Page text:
Business Succession and Estate Planning Go Hand-In-Hand

If you’re a business owner, your company likely is your most valuable asset. Thus, addressing it in your estate plan is critical if, for example, you die unexpectedly or become disabled. Your plan can also help provide a smooth transition of the business to your children or other family members after you retire.

Draft key documents

A comprehensive estate plan should be supported by a core of several key documents. For starters, a basic will divides up your assets, including your business interests, among designated beneficiaries, as well as meeting other objectives. Without a will or having assets otherwise titled, your business and other assets will be distributed under the prevailing laws in your state, regardless of your wishes.

In addition, adopt a power of attorney for someone to manage your affairs in the event you become incapacitated. This “attorney-in-fact” can conduct business transactions. The power of attorney should be complemented by health care directives providing guidance if you can’t make medical decisions for yourself.

Customize your estate plan to accommodate your business needs. For instance, in some states, a spouse won’t be able to access business assets without court approval. To avoid this result, you might place assets in a trust you’ve established as legal owner.

Use tax breaks to your advantage

If you own significant business assets, consider maximizing the federal estate tax breaks currently on the books. This includes the use of the unlimited marital deduction and the generous federal gift and estate tax exemption. For 2022, the exemption shields assets valued up to $12.06 million.

Be aware that certain states also impose their own state or inheritance tax. Inheritance tax paid by family members, such as your children, comes out of their own pockets — not the estate’s.

Fortunately, you can minimize taxes on both the federal and state levels by using multiple trusts or setting up a family limited partnership (FLP). With a tax-favored FLP, the assets are removed from your taxable estate, and limited partner interests can be gifted to loved ones, often at a discounted value. Finally, be aware of tax consequences for ultimate distributions of retirement plan accounts to designated beneficiaries.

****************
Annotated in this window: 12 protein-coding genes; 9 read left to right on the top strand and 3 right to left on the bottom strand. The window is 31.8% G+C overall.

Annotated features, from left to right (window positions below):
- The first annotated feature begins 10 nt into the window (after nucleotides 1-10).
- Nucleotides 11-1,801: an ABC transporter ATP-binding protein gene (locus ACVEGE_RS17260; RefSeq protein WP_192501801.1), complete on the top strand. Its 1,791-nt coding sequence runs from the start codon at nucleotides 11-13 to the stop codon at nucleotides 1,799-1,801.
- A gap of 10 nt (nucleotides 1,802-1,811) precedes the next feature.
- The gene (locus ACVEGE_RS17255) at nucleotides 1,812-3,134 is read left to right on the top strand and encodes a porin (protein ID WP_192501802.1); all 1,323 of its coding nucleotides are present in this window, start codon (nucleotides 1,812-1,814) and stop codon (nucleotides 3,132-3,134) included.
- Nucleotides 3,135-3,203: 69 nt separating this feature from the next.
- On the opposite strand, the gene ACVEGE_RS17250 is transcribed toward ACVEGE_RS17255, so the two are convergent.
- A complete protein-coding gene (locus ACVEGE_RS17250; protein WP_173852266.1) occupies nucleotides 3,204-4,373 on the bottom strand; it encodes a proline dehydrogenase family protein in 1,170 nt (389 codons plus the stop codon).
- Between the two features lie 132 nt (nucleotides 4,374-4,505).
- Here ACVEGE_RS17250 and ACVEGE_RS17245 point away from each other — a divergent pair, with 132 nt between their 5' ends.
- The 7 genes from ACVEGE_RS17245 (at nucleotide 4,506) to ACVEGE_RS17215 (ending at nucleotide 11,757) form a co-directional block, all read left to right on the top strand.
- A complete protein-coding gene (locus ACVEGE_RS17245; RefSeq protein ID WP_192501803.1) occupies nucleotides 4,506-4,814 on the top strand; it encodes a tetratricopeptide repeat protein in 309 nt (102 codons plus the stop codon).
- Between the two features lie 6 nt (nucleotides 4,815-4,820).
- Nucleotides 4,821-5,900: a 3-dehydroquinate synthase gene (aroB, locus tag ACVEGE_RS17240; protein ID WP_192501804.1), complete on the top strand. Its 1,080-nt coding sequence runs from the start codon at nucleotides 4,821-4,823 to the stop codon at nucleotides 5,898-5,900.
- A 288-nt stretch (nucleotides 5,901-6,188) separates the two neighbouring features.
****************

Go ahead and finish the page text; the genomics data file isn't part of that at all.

Think about a plan of succession

Many business owners dream of the day they can transfer ownership to their children, who will continue to run the operation when the owner retires. A succession plan can provide a smooth transition of power and be used in the event of an unexpected death of an owner.

Typically, a succession plan will outline the structure of the business going forward and prepare for the eventual sale of the business. Make sure that the plan is memorialized in writing. Identify training opportunities and special compensation arrangements for your successors. One section of the plan should include all the financial details reflecting assets, liabilities and current value. This section may need to be updated periodically, as a business’s financial condition and value may change over time.

Coordinate your succession plan document with your will and the other estate planning documents discussed above.

Avoid potential family conflicts

It’s not unusual for a family to face internal challenges and struggles as the entrepreneur reaches retirement age. Unfortunately, leaving one sibling out in the cold while another is anointed to run the business can create hard feelings. Or giving someone a secondary role may cause conflicts.

A common estate planning strategy is to attempt to “even things out.” For example, say for simplicity that you own a business valued at $5 million and you have $5 million in other assets. You’ve named one of two children to succeed you as the business owner. In this case, you can give the successor child the $5 million in business assets and leave the remaining $5 million in assets to the other child.

Here’s to a smooth transition

There’s no universal plan for family business succession. What’s right depends on your particular circumstances and goals. But one thing is certain: To ensure that your business survives after you’re gone, your estate plan must address the estate tax impact of transferring your ownership interests to the next generation. Your estate planning advisor can help shape a plan to meet your unique circumstances.

© 2022

Information provided on this web site “Site” by Thompson Greenspon is intended for reference only. The information contained herein is designed solely to provide guidance to the user, and is not intended to be a substitute for the user seeking personalized professional advice based on specific factual situations. This Site may contain references to certain laws and regulations which may change over time and should be interpreted only in light of particular circumstances. As such, information on this Site does NOT constitute professional accounting, tax or legal advice and should not be interpreted as such.

Although Thompson Greenspon has made every reasonable effort to ensure that the information provided is accurate, Thompson Greenspon, and its shareholders, managers and staff, make no warranties, expressed or implied, on the information provided on this Site, or about any other website which you may access through this Site. The user accepts the information as is and assumes all responsibility for the use of such information. Thompson Greenspon also does not warrant that this Site, various services provided through this Site, and any information, software or other material downloaded from this Site, will be uninterrupted, error-free, omission-free or free of viruses or other harmful components.

Information contained on this Site is protected by copyright and may not be reproduced in any form without the expressed, written consent of Thompson Greenspon. All rights are reserved.

Share: